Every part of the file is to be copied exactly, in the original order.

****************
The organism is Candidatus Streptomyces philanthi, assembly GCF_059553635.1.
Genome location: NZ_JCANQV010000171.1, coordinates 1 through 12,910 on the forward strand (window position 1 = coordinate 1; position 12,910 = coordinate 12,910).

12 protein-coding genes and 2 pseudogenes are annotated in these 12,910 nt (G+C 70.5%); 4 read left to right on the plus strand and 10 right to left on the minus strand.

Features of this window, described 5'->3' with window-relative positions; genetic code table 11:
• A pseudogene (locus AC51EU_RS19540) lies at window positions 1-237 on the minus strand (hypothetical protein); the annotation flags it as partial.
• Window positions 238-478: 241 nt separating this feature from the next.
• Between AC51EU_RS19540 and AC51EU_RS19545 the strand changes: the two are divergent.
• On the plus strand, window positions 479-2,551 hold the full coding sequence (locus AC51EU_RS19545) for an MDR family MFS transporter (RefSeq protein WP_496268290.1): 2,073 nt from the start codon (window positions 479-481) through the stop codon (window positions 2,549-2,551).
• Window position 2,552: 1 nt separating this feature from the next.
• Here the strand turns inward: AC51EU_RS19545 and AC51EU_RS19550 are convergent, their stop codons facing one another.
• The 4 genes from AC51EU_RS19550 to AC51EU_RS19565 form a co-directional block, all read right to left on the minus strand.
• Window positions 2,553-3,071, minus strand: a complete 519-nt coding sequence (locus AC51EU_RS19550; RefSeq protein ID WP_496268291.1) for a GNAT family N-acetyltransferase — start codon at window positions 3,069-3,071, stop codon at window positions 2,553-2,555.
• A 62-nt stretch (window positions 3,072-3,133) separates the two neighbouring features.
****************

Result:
The organism is Candidatus Streptomyces philanthi, assembly GCF_059553635.1.
Genome location: NZ_JCANQV010000171.1, coordinates 1 through 12,910 on the forward strand (window position 1 = coordinate 1; position 12,910 = coordinate 12,910).

12 protein-coding genes and 2 pseudogenes are annotated in these 12,910 nt (G+C 70.5%); 4 read left to right on the plus strand and 10 right to left on the minus strand.

Features of this window, described 5'->3' with window-relative positions; genetic code table 11:
• A pseudogene (locus AC51EU_RS19540) lies at window positions 1-237 on the minus strand (hypothetical protein); the annotation flags it as partial.
• Window positions 238-478: 241 nt separating this feature from the next.
• Between AC51EU_RS19540 and AC51EU_RS19545 the strand changes: the two are divergent.
• On the plus strand, window positions 479-2,551 hold the full coding sequence (locus AC51EU_RS19545) for an MDR family MFS transporter (RefSeq protein WP_496268290.1): 2,073 nt from the start codon (window positions 479-481) through the stop codon (window positions 2,549-2,551).
• Window position 2,552: 1 nt separating this feature from the next.
• Here the strand turns inward: AC51EU_RS19545 and AC51EU_RS19550 are convergent, their stop codons facing one another.
• The 4 genes from AC51EU_RS19550 to AC51EU_RS19565 form a co-directional block, all read right to left on the minus strand.
• Window positions 2,553-3,071, minus strand: a complete 519-nt coding sequence (locus AC51EU_RS19550; RefSeq protein ID WP_496268291.1) for a GNAT family N-acetyltransferase — start codon at window positions 3,069-3,071, stop codon at window positions 2,553-2,555.
• A 62-nt stretch (window positions 3,072-3,133) separates the two neighbouring features.